Serbia government backs down on controversial lithium mine after heavy protests

Serbia government backs down on controversial lithium mine after heavy protests

Serbia has suspended two laws apparently designed to help mining multinational Rio Tinto open a lithium mine in the west of the former Yugoslav republic.

Thousands of protesters in Belgrade and other urban areas have blocked main roads to oppose plans for a lithium mine, despite a heavy-handed response from the authorities on demonstrations.

The increasingly autocratic President Aleksandar Vucic has called the road and bridge blockades illegal and claims they are internationally financed to create instability.

The protests represent an unwelcome challenge for Vucic and Serbia’s Progressive Party (SNS) government ahead of next year’s election.

Serbia’s parliamentarians have lowered a referendum threshold on major projects and drafted a law to allow the quicker expropriation of people’s homes near construction projects. Environmentalists say the moves are designed to allow the 150-year-old firm to open its lithium mine.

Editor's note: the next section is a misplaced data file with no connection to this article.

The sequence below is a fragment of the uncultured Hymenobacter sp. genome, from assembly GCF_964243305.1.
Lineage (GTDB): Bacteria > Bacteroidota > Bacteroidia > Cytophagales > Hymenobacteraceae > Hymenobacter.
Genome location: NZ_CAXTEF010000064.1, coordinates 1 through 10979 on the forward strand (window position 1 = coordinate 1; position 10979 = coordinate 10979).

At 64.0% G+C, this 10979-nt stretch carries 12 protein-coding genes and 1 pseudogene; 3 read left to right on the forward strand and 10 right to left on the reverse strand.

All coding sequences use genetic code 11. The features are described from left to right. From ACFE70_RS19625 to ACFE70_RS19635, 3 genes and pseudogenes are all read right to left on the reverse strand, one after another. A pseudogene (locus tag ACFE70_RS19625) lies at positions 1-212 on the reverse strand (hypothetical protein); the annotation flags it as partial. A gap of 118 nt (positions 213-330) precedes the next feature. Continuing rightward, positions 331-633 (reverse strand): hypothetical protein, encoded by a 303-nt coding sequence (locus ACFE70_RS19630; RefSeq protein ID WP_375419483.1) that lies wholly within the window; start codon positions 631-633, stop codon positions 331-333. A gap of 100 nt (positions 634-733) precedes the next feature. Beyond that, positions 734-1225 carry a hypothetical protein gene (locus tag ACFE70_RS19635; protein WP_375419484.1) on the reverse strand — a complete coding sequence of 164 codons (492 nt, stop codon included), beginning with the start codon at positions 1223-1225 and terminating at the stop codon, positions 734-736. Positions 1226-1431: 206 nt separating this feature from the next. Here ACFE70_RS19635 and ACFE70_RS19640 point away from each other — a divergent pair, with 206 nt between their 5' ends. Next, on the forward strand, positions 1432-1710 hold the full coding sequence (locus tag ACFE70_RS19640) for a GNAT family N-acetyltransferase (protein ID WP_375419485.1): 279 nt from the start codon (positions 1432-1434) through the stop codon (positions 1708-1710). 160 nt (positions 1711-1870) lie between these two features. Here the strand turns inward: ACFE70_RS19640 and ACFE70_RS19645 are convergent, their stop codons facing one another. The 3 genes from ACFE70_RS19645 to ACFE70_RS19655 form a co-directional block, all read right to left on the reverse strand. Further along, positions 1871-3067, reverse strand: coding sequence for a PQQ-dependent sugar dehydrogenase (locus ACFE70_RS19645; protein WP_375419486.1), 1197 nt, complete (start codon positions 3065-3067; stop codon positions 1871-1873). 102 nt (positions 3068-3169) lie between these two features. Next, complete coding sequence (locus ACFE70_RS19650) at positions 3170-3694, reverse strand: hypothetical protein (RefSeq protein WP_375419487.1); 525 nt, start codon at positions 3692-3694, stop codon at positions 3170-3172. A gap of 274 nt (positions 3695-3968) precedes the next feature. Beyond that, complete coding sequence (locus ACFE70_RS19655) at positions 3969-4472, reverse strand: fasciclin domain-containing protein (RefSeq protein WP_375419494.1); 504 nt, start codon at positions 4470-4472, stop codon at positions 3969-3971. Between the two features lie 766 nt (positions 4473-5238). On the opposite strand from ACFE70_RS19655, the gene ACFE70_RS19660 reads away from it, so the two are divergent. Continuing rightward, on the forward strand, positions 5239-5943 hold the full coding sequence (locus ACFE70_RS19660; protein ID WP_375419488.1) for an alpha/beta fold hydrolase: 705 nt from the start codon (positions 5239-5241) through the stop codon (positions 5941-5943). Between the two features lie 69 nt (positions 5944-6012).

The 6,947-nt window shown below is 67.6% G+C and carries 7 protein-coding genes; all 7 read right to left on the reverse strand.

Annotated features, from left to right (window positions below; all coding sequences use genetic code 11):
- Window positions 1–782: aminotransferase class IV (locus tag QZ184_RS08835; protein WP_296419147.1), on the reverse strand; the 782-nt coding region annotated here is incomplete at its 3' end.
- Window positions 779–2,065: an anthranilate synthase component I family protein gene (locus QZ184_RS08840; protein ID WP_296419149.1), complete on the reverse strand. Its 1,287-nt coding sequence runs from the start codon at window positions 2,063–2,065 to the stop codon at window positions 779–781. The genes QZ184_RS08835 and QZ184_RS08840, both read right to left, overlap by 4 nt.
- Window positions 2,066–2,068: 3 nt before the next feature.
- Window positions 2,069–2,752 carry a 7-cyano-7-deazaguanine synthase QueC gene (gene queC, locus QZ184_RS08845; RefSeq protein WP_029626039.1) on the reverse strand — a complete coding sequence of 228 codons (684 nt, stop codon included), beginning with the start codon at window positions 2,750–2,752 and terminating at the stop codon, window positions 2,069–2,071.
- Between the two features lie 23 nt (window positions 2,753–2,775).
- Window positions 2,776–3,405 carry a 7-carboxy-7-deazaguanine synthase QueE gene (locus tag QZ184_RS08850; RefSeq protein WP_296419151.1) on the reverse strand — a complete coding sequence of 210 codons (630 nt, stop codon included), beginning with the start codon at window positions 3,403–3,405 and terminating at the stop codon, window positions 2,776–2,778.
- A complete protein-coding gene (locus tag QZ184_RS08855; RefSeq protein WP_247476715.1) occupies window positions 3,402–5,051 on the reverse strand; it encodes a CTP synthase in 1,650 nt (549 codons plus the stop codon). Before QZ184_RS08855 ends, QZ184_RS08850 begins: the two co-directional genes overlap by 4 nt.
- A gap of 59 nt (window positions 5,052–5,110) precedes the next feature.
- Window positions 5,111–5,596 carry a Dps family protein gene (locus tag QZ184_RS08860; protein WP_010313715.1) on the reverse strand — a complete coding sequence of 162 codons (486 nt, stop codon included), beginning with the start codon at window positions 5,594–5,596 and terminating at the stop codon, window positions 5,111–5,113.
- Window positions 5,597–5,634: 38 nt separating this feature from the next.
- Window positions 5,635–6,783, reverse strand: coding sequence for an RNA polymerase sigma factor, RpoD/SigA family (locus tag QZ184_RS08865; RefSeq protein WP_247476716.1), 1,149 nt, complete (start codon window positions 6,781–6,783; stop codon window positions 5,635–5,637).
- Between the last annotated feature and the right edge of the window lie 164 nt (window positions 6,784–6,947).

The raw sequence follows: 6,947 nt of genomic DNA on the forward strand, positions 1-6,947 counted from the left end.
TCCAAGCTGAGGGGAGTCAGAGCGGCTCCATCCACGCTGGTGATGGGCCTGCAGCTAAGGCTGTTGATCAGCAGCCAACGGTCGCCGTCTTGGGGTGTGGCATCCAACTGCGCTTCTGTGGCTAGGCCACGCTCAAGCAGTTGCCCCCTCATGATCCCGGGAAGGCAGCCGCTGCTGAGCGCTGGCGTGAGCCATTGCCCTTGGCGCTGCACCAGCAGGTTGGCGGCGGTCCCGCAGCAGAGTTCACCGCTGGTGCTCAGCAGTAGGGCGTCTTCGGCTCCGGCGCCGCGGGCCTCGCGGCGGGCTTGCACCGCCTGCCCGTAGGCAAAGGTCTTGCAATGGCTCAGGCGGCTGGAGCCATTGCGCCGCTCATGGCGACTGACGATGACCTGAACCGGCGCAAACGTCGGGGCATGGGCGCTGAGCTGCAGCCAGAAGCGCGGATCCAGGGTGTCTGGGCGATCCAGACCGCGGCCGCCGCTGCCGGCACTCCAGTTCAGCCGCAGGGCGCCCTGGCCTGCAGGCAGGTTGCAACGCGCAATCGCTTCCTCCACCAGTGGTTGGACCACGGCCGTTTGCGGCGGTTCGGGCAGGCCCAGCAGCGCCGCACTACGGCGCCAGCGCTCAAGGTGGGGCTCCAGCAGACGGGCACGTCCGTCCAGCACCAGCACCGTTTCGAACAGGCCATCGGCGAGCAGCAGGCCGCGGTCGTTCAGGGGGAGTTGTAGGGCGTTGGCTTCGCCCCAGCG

The UK-Australian firm discovered lithium in the Loznica region in 2006 and has been buying up land in the area.

Environmentalists say the mine will irreversibly pollute drinking water supplies.

World number one tennis player Novak Djokovic shared a photo of a Belgrade protest on Instagram and said “clean air, water and food are keys to health”.

“Without that, every word about ‘health’ is obsolete,” the Serbian star said.

The government said it proposed amending the referendum law to withdraw a requirement that civil society groups must pay fees to launch initiatives for a referendum.

The authorities stated the expropriation law would be withdrawn to allow more public discussion while the referendum law would face amendment.

Vucic said: “We have to see if we want that mine or not, and there should be a public debate about it. I want to calm people down and tell them that we are on your side and we will not make any decisions without you.”

“I am proud that police have not used water canons [against protesters]. The democracy here is fragile and we have to keep it,” the president said in a national address.

In late November masked men attacked protesters in Sabac, western Serbia, sparking outrage on social media and accusations the government was using thugs to silence protests.

Protesters have demanded the government publish its agreement with Rio Tinto, which has pledged to invest US$2.4 billion in the lithium scheme.

Rio Tinto faces accusations of corruption, environmental destruction and human rights abuses at its global mining sites.

Lithium is used in electric car batteries.

Protesters brought Belgrade to a standstill. Picture credit: YouTube 

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